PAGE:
Given this immaturity, MySuper funds have not been able to achieve significant scale.

As an extension of this point, their three-year investment performance can hardly be compared given they are long-term investments.

Finally, it remains very difficult for members to compare the features, benefits and performance of MySuper funds.

As mentioned earlier, the WSSA strongly supports the MySuper model. As stated in our submission, "The current MySuper model (if it operates on a level playing field where any MySuper fund can be a default fund regardless of awards), allows for and promotes open competition between funds. It allows product innovation to occur."

One of the challenges our association has in the current system is the lack of consumer-driven competition, a direct result we believe of the Modern Award regime.

However, the solution is easy – allowing MySuper funds to be an employer’s default super fund will resolve this.

Introducing competition to the default fund market was one of the purposes of MySuper, one we believe is yet to be delivered.

Again, in our submission, we believe in this model, "the cream will rise to the top".

As it states, "Employers and their employees will be able to select from funds with proven track records of performance after fees.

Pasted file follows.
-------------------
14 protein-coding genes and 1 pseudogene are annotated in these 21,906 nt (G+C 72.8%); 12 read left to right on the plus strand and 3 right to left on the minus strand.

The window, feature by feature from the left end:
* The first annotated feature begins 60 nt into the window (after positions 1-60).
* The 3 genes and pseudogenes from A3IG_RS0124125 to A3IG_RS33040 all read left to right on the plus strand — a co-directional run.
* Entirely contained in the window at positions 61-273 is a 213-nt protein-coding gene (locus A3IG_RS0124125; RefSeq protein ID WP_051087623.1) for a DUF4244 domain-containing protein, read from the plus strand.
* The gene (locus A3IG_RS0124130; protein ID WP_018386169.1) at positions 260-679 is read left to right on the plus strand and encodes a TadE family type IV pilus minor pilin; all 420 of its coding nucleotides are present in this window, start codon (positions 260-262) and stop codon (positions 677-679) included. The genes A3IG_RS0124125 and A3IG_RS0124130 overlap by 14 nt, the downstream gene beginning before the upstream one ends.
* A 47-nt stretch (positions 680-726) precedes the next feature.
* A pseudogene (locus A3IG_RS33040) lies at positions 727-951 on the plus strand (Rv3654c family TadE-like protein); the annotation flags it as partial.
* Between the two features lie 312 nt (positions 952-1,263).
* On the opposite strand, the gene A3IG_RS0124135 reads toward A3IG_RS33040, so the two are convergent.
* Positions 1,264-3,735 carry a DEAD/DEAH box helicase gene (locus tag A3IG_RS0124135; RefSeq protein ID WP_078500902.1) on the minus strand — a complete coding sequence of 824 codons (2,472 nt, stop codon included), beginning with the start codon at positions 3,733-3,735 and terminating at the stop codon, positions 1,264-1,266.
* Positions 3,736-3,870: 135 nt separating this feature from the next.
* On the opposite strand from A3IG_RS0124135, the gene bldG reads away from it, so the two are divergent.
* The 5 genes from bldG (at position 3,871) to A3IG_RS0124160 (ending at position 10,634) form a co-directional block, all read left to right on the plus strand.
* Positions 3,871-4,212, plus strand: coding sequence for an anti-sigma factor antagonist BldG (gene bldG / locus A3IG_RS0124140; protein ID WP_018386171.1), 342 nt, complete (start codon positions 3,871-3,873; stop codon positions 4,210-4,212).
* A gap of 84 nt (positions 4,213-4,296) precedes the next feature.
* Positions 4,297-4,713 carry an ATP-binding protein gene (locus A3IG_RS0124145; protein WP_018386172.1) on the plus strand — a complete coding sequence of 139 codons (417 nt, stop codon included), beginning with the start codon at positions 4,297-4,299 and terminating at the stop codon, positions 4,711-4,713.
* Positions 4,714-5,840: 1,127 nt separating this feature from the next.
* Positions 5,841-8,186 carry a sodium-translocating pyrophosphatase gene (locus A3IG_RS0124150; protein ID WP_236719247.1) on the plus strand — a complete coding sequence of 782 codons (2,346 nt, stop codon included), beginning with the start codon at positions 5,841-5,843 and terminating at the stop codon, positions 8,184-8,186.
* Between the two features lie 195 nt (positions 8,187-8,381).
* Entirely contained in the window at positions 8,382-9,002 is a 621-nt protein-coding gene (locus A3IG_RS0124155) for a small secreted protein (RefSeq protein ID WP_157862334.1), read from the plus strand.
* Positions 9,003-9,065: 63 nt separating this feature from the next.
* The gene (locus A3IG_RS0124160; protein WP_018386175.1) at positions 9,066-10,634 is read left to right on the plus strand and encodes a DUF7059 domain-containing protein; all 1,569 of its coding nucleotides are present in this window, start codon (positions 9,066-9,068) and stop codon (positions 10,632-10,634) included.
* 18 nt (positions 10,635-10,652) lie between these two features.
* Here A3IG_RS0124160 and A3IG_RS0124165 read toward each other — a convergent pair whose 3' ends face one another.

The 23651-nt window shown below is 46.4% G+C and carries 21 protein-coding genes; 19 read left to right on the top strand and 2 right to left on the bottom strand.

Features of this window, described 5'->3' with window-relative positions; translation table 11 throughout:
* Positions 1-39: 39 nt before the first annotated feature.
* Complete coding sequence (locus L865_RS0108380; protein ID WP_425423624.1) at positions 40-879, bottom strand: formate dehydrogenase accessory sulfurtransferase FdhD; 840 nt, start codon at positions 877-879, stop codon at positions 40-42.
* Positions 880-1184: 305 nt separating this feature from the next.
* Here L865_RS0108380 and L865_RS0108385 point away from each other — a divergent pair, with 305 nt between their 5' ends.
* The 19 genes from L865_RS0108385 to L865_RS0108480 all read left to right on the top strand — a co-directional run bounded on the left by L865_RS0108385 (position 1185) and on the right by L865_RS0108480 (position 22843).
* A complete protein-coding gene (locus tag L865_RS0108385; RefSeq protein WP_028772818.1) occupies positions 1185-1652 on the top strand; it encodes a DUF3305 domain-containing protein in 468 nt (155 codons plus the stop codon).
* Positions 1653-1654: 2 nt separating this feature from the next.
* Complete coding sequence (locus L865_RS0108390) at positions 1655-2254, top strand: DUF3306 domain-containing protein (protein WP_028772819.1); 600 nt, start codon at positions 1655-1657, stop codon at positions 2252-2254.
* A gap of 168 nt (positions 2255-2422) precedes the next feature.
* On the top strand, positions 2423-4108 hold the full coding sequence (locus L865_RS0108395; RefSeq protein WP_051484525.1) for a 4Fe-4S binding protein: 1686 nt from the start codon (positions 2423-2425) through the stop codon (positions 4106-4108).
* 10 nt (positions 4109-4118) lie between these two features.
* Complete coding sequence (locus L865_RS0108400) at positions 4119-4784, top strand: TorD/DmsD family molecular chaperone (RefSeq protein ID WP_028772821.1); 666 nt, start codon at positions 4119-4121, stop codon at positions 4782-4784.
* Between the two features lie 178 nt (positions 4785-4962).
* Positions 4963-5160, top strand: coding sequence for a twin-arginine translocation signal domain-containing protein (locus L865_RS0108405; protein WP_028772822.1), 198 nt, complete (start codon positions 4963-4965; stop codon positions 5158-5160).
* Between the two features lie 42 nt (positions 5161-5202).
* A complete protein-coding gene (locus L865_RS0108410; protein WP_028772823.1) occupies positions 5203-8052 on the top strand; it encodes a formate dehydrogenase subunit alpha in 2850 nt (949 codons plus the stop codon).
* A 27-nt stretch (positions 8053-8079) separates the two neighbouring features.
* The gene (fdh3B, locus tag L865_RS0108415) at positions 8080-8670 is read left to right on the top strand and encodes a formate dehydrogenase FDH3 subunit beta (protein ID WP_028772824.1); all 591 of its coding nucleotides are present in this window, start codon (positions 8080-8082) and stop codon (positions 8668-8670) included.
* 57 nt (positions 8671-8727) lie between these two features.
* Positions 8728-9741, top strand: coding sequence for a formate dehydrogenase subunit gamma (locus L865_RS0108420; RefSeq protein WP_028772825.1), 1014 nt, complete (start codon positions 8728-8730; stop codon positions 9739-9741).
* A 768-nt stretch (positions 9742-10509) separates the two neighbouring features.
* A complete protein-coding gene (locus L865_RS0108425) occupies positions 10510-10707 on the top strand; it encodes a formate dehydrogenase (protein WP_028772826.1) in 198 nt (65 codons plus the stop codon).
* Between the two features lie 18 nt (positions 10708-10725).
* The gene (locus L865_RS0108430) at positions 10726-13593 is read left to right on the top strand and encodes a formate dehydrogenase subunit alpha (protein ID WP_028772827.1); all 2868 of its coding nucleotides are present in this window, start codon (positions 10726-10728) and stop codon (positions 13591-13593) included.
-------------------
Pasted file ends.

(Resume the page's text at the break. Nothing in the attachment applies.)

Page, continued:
“This open architecture will provide system stability as any fund provider can compete on equal terms rather than this being the domain of the chosen few, and new entrants will be able to enter the market.”

In this way, the employer is best placed to select the default super fund on behalf of its employees.

This is because the factors influencing fund selection vary too widely within an award and it makes sense that fund selection should be based on the requirements of the workforce.

WSSA is not in favour of a centralised default system for several reasons.

As already stated, not all the MySuper reforms are in place and no product has reached maturity. Removing all competition would only lead to the demise of most MySuper funds.

Our recommendation to the Productivity Commission is to call for the removal of default funds from employment awards, a move we believe will simplify the process and strengthen the overall superannuation system.

We believe the current Choice model should continue allowing each employee to choose the product that best accords with their preferences and facilitates competition on both price and product features.

It would continue to sit well along a MySuper default model.

As stated in the conclusion to our submission, “An employer default fund with a MySuper fund filter regardless of awards for individuals who do not or are incapable of making a choice seems to provide all the required outcomes and removes layers of complexity from the system.”

Douglas Latto is the chief executive officer of Workplace Super Specialists Australia.

 

How MySuper products stack up as default funds